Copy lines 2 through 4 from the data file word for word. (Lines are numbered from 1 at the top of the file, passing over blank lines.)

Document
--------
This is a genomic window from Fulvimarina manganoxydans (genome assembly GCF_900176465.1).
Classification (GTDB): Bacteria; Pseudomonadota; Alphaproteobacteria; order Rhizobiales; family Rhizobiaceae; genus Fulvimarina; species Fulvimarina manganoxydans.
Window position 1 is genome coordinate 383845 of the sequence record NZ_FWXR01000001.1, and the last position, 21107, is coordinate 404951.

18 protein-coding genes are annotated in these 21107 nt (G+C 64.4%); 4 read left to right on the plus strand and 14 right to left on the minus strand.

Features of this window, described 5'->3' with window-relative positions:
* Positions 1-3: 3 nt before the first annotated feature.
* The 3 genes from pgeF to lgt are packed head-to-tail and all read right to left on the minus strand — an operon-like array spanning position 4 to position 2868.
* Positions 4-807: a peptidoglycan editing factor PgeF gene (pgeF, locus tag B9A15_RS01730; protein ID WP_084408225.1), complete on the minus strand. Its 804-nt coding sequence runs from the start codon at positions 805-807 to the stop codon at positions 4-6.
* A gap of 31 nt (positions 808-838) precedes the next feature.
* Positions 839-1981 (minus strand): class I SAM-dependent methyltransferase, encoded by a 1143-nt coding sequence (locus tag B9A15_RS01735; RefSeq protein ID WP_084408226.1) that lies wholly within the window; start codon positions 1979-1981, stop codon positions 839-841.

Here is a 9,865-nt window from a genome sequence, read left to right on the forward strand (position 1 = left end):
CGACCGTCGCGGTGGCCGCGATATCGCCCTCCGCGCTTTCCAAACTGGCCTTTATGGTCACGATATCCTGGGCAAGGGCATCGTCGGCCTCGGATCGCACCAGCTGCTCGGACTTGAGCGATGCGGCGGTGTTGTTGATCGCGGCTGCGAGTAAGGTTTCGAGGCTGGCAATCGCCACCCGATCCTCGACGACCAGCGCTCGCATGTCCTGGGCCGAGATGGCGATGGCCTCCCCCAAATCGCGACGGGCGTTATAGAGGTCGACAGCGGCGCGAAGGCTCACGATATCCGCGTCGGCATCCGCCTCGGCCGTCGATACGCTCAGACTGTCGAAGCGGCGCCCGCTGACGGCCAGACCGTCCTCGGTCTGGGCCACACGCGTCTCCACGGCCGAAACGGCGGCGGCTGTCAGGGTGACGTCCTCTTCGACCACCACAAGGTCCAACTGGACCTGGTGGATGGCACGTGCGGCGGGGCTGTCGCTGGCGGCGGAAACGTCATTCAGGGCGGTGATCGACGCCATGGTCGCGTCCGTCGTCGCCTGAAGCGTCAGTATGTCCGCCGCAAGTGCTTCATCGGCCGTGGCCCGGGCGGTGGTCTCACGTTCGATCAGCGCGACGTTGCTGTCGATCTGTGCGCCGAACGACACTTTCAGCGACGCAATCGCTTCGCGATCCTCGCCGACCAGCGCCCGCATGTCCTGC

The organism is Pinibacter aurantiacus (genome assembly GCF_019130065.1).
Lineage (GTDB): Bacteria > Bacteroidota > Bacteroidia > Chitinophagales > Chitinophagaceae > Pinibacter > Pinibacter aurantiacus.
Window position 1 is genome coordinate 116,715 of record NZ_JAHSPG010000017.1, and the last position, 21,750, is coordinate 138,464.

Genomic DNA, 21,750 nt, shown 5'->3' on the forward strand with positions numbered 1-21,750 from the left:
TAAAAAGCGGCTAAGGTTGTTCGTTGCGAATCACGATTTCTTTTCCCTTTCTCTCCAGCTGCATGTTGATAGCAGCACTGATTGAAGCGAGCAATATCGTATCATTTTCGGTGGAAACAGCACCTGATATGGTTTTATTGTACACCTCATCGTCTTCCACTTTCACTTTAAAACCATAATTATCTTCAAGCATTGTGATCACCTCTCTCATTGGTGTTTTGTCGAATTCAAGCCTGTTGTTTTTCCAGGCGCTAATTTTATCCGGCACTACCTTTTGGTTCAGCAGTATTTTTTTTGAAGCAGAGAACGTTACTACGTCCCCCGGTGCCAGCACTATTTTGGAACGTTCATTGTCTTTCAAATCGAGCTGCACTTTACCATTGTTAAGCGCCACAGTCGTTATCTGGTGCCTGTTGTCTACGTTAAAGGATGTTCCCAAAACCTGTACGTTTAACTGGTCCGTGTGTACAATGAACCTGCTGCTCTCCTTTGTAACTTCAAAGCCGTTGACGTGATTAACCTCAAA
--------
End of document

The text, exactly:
Classification (GTDB): Bacteria; Pseudomonadota; Alphaproteobacteria; order Rhizobiales; family Rhizobiaceae; genus Fulvimarina; species Fulvimarina manganoxydans.
Window position 1 is genome coordinate 383845 of the sequence record NZ_FWXR01000001.1, and the last position, 21107, is coordinate 404951.

18 protein-coding genes are annotated in these 21107 nt (G+C 64.4%); 4 read left to right on the plus strand and 14 right to left on the minus strand.